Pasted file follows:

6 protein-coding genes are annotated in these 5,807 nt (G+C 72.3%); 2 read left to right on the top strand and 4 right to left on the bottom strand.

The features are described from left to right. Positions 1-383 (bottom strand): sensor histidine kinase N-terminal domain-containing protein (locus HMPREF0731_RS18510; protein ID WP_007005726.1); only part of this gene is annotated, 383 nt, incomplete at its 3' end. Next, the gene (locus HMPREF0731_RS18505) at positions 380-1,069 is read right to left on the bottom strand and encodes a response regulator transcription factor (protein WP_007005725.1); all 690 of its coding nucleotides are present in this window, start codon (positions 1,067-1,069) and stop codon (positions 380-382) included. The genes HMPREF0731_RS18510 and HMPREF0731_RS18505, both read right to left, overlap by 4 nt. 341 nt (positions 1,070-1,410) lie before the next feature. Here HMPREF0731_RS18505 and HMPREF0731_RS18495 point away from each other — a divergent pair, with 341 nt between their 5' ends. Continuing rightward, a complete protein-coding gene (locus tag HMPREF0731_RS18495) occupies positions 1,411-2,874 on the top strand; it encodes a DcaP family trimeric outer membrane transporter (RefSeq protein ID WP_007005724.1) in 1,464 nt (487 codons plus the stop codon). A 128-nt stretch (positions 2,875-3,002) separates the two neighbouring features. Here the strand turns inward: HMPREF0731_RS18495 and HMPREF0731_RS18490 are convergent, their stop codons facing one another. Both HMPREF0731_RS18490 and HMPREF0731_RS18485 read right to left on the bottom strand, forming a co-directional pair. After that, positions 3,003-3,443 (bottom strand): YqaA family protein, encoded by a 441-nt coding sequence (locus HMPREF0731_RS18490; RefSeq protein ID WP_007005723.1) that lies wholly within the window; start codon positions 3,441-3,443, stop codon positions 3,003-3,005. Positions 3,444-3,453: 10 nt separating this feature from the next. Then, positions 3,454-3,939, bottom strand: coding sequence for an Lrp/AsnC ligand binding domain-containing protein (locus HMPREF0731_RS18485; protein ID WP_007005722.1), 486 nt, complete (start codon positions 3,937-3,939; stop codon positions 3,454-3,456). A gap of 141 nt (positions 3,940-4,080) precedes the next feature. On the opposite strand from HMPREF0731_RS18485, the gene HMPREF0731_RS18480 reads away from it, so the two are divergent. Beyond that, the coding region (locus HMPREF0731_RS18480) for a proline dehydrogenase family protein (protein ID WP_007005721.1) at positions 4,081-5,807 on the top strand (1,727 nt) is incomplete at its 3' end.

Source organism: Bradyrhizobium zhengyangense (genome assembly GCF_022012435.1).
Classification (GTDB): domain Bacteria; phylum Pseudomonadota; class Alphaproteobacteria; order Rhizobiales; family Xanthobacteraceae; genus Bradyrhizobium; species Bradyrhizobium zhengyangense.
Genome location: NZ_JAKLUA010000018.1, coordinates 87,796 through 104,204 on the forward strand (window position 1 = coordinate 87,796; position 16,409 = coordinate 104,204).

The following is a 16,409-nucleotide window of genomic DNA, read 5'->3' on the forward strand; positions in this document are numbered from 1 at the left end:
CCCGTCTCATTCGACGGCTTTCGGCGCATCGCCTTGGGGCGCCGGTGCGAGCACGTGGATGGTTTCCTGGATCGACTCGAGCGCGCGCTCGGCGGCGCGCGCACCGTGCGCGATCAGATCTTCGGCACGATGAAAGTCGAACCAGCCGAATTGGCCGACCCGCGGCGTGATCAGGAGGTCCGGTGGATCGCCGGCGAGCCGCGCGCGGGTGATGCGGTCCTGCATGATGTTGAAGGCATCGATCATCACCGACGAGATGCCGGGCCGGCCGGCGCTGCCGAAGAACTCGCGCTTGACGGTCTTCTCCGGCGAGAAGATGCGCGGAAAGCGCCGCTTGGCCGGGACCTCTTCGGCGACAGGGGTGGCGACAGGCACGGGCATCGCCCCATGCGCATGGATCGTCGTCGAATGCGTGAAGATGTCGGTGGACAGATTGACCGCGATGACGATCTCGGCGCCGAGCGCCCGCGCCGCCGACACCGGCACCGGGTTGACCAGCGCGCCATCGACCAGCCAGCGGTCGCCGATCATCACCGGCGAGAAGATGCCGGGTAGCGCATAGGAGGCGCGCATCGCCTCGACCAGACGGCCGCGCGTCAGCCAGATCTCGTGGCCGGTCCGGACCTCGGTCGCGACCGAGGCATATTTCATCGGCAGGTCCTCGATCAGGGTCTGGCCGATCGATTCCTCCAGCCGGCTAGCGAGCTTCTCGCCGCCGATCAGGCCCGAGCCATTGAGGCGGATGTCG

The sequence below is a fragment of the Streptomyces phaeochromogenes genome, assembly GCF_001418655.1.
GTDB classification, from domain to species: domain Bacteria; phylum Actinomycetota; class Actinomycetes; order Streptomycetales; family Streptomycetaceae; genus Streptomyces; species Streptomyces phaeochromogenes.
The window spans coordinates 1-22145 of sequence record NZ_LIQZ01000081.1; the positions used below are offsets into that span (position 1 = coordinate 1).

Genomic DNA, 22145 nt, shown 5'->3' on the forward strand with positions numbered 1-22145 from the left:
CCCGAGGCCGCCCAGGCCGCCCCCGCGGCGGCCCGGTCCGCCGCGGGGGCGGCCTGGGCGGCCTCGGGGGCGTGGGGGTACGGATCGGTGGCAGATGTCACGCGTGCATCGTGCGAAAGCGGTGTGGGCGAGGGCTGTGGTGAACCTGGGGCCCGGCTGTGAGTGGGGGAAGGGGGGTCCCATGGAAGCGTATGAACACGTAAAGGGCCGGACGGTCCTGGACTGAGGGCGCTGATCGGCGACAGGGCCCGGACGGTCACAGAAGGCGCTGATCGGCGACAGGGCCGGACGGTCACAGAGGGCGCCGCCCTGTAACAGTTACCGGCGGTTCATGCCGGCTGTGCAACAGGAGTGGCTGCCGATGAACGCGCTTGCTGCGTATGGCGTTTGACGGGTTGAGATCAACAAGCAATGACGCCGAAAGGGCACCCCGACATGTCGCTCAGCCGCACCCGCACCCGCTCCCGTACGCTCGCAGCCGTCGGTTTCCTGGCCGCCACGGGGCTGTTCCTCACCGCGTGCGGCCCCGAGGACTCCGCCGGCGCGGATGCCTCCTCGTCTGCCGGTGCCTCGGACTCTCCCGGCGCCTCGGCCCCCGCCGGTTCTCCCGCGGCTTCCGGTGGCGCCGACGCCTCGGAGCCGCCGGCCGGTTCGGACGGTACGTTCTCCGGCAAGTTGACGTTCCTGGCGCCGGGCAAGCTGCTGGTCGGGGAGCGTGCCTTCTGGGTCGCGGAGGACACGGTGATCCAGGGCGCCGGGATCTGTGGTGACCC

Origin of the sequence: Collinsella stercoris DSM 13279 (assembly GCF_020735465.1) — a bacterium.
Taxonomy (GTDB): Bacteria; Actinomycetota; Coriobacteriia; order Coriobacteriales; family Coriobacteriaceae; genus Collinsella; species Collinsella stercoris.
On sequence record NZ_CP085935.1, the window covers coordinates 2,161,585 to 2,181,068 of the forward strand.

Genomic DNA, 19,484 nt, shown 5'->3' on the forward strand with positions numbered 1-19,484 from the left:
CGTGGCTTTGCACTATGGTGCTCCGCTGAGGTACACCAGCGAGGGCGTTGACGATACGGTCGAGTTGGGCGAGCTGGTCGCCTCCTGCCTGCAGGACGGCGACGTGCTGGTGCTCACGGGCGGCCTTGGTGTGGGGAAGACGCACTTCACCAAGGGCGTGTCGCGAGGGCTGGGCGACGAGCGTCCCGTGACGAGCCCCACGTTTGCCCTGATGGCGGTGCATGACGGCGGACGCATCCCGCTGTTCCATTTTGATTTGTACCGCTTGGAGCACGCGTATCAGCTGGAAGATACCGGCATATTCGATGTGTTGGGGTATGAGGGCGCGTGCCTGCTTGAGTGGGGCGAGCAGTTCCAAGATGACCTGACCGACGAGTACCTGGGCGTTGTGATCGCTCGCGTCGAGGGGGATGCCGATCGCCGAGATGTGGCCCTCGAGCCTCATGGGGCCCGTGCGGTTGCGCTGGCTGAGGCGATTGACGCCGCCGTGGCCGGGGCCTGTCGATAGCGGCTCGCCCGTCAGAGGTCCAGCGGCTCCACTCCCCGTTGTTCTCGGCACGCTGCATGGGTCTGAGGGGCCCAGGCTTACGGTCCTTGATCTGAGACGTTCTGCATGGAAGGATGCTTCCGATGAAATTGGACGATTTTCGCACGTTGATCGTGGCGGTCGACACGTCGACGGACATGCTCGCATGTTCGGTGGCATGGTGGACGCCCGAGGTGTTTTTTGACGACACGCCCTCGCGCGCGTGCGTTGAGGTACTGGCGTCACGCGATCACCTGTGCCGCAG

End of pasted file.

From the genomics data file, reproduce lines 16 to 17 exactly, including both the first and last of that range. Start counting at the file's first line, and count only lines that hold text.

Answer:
Genomic DNA, 19,484 nt, shown 5'->3' on the forward strand with positions numbered 1-19,484 from the left:
CGTGGCTTTGCACTATGGTGCTCCGCTGAGGTACACCAGCGAGGGCGTTGACGATACGGTCGAGTTGGGCGAGCTGGTCGCCTCCTGCCTGCAGGACGGCGACGTGCTGGTGCTCACGGGCGGCCTTGGTGTGGGGAAGACGCACTTCACCAAGGGCGTGTCGCGAGGGCTGGGCGACGAGCGTCCCGTGACGAGCCCCACGTTTGCCCTGATGGCGGTGCATGACGGCGGACGCATCCCGCTGTTCCATTTTGATTTGTACCGCTTGGAGCACGCGTATCAGCTGGAAGATACCGGCATATTCGATGTGTTGGGGTATGAGGGCGCGTGCCTGCTTGAGTGGGGCGAGCAGTTCCAAGATGACCTGACCGACGAGTACCTGGGCGTTGTGATCGCTCGCGTCGAGGGGGATGCCGATCGCCGAGATGTGGCCCTCGAGCCTCATGGGGCCCGTGCGGTTGCGCTGGCTGAGGCGATTGACGCCGCCGTGGCCGGGGCCTGTCGATAGCGGCTCGCCCGTCAGAGGTCCAGCGGCTCCACTCCCCGTTGTTCTCGGCACGCTGCATGGGTCTGAGGGGCCCAGGCTTACGGTCCTTGATCTGAGACGTTCTGCATGGAAGGATGCTTCCGATGAAATTGGACGATTTTCGCACGTTGATCGTGGCGGTCGACACGTCGACGGACATGCTCGCATGTTCGGTGGCATGGTGGACGCCCGAGGTGTTTTTTGACGACACGCCCTCGCGCGCGTGCGTTGAGGTACTGGCGTCACGCGATCACCTGTGCCGCAG